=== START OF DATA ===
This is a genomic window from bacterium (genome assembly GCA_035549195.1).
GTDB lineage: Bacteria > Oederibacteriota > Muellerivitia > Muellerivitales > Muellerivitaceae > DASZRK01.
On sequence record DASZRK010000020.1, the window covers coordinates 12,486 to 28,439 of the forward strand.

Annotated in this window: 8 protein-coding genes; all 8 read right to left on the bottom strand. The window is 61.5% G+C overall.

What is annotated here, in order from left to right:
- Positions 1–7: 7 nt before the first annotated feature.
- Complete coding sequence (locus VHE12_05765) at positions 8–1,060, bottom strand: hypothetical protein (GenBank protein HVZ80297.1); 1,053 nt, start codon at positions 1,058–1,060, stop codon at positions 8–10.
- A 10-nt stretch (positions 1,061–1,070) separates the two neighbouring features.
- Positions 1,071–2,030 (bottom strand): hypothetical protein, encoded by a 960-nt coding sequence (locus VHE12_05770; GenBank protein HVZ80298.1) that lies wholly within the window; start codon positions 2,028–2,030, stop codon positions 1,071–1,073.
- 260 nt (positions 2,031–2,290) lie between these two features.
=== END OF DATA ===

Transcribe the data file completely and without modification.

This is a genomic window from bacterium (genome assembly GCA_035549195.1).
GTDB lineage: Bacteria > Oederibacteriota > Muellerivitia > Muellerivitales > Muellerivitaceae > DASZRK01.
On sequence record DASZRK010000020.1, the window covers coordinates 12,486 to 28,439 of the forward strand.

Annotated in this window: 8 protein-coding genes; all 8 read right to left on the bottom strand. The window is 61.5% G+C overall.

What is annotated here, in order from left to right:
- Positions 1–7: 7 nt before the first annotated feature.
- Complete coding sequence (locus VHE12_05765) at positions 8–1,060, bottom strand: hypothetical protein (GenBank protein HVZ80297.1); 1,053 nt, start codon at positions 1,058–1,060, stop codon at positions 8–10.
- A 10-nt stretch (positions 1,061–1,070) separates the two neighbouring features.
- Positions 1,071–2,030 (bottom strand): hypothetical protein, encoded by a 960-nt coding sequence (locus VHE12_05770; GenBank protein HVZ80298.1) that lies wholly within the window; start codon positions 2,028–2,030, stop codon positions 1,071–1,073.
- 260 nt (positions 2,031–2,290) lie between these two features.